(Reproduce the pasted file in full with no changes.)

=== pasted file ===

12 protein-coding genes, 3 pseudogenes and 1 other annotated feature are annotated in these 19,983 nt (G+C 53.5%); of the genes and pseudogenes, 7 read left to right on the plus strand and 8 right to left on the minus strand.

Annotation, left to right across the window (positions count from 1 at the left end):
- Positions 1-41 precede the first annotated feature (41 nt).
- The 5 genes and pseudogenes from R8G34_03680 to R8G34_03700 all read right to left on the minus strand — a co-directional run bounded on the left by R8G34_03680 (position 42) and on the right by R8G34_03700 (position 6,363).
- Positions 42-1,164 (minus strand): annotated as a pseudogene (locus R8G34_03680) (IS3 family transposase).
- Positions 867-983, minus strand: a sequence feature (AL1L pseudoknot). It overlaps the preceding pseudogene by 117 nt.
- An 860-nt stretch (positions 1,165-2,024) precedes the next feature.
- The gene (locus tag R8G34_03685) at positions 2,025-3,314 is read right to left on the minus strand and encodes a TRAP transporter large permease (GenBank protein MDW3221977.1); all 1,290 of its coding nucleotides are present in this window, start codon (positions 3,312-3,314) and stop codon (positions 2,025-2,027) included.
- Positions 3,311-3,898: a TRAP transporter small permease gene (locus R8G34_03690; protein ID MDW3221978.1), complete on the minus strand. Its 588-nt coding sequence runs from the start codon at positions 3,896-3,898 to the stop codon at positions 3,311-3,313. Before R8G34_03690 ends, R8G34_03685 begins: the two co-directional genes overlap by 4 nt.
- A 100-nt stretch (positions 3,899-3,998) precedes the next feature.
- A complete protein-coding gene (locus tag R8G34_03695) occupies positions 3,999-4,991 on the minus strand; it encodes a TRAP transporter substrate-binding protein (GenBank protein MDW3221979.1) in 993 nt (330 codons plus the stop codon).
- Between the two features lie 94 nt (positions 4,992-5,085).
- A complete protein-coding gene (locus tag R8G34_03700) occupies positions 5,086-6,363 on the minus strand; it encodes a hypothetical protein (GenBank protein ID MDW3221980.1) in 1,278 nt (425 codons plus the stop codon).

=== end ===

12 protein-coding genes, 3 pseudogenes and 1 other annotated feature are annotated in these 19,983 nt (G+C 53.5%); of the genes and pseudogenes, 7 read left to right on the plus strand and 8 right to left on the minus strand.

Annotation, left to right across the window (positions count from 1 at the left end):
- Positions 1-41 precede the first annotated feature (41 nt).
- The 5 genes and pseudogenes from R8G34_03680 to R8G34_03700 all read right to left on the minus strand — a co-directional run bounded on the left by R8G34_03680 (position 42) and on the right by R8G34_03700 (position 6,363).
- Positions 42-1,164 (minus strand): annotated as a pseudogene (locus R8G34_03680) (IS3 family transposase).
- Positions 867-983, minus strand: a sequence feature (AL1L pseudoknot). It overlaps the preceding pseudogene by 117 nt.
- An 860-nt stretch (positions 1,165-2,024) precedes the next feature.
- The gene (locus tag R8G34_03685) at positions 2,025-3,314 is read right to left on the minus strand and encodes a TRAP transporter large permease (GenBank protein MDW3221977.1); all 1,290 of its coding nucleotides are present in this window, start codon (positions 3,312-3,314) and stop codon (positions 2,025-2,027) included.
- Positions 3,311-3,898: a TRAP transporter small permease gene (locus R8G34_03690; protein ID MDW3221978.1), complete on the minus strand. Its 588-nt coding sequence runs from the start codon at positions 3,896-3,898 to the stop codon at positions 3,311-3,313. Before R8G34_03690 ends, R8G34_03685 begins: the two co-directional genes overlap by 4 nt.
- A 100-nt stretch (positions 3,899-3,998) precedes the next feature.
- A complete protein-coding gene (locus tag R8G34_03695) occupies positions 3,999-4,991 on the minus strand; it encodes a TRAP transporter substrate-binding protein (GenBank protein MDW3221979.1) in 993 nt (330 codons plus the stop codon).
- Between the two features lie 94 nt (positions 4,992-5,085).
- A complete protein-coding gene (locus tag R8G34_03700) occupies positions 5,086-6,363 on the minus strand; it encodes a hypothetical protein (GenBank protein ID MDW3221980.1) in 1,278 nt (425 codons plus the stop codon).